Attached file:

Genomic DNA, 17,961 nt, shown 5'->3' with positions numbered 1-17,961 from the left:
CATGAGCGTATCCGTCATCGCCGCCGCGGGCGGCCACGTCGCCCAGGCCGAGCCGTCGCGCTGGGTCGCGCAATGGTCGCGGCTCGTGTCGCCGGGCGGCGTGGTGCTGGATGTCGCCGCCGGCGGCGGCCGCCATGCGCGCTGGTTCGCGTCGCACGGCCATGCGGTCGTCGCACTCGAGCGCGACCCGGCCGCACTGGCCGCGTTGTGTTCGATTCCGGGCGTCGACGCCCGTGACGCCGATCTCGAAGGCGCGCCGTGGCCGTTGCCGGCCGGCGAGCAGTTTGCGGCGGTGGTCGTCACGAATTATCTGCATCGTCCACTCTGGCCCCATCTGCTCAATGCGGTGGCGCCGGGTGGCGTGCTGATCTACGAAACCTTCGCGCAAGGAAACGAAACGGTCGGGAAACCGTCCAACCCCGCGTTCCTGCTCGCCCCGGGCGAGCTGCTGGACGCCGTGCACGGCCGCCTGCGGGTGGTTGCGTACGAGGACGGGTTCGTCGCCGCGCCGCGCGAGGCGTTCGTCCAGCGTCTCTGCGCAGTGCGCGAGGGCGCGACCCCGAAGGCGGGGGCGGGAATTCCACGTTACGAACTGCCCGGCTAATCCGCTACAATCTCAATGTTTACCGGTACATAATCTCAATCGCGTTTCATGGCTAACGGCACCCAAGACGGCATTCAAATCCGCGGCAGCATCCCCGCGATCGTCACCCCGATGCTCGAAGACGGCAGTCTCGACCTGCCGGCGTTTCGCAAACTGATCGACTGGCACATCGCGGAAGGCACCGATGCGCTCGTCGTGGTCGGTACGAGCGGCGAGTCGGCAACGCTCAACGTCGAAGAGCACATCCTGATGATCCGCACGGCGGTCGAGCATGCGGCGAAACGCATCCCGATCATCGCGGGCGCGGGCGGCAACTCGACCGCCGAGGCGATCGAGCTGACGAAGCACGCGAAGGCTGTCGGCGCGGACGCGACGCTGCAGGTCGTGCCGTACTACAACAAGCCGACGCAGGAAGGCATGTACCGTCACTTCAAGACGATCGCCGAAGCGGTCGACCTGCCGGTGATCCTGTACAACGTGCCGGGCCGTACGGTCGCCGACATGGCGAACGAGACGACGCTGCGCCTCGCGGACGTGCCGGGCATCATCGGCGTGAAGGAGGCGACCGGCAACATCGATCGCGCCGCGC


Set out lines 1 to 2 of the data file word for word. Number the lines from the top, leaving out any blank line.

Genomic DNA, 17,961 nt, shown 5'->3' with positions numbered 1-17,961 from the left:
CATGAGCGTATCCGTCATCGCCGCCGCGGGCGGCCACGTCGCCCAGGCCGAGCCGTCGCGCTGGGTCGCGCAATGGTCGCGGCTCGTGTCGCCGGGCGGCGTGGTGCTGGATGTCGCCGCCGGCGGCGGCCGCCATGCGCGCTGGTTCGCGTCGCACGGCCATGCGGTCGTCGCACTCGAGCGCGACCCGGCCGCACTGGCCGCGTTGTGTTCGATTCCGGGCGTCGACGCCCGTGACGCCGATCTCGAAGGCGCGCCGTGGCCGTTGCCGGCCGGCGAGCAGTTTGCGGCGGTGGTCGTCACGAATTATCTGCATCGTCCACTCTGGCCCCATCTGCTCAATGCGGTGGCGCCGGGTGGCGTGCTGATCTACGAAACCTTCGCGCAAGGAAACGAAACGGTCGGGAAACCGTCCAACCCCGCGTTCCTGCTCGCCCCGGGCGAGCTGCTGGACGCCGTGCACGGCCGCCTGCGGGTGGTTGCGTACGAGGACGGGTTCGTCGCCGCGCCGCGCGAGGCGTTCGTCCAGCGTCTCTGCGCAGTGCGCGAGGGCGCGACCCCGAAGGCGGGGGCGGGAATTCCACGTTACGAACTGCCCGGCTAATCCGCTACAATCTCAATGTTTACCGGTACATAATCTCAATCGCGTTTCATGGCTAACGGCACCCAAGACGGCATTCAAATCCGCGGCAGCATCCCCGCGATCGTCACCCCGATGCTCGAAGACGGCAGTCTCGACCTGCCGGCGTTTCGCAAACTGATCGACTGGCACATCGCGGAAGGCACCGATGCGCTCGTCGTGGTCGGTACGAGCGGCGAGTCGGCAACGCTCAACGTCGAAGAGCACATCCTGATGATCCGCACGGCGGTCGAGCATGCGGCGAAACGCATCCCGATCATCGCGGGCGCGGGCGGCAACTCGACCGCCGAGGCGATCGAGCTGACGAAGCACGCGAAGGCTGTCGGCGCGGACGCGACGCTGCAGGTCGTGCCGTACTACAACAAGCCGACGCAGGAAGGCATGTACCGTCACTTCAAGACGATCGCCGAAGCGGTCGACCTGCCGGTGATCCTGTACAACGTGCCGGGCCGTACGGTCGCCGACATGGCGAACGAGACGACGCTGCGCCTCGCGGACGTGCCGGGCATCATCGGCGTGAAGGAGGCGACCGGCAACATCGATCGCGCCGCGC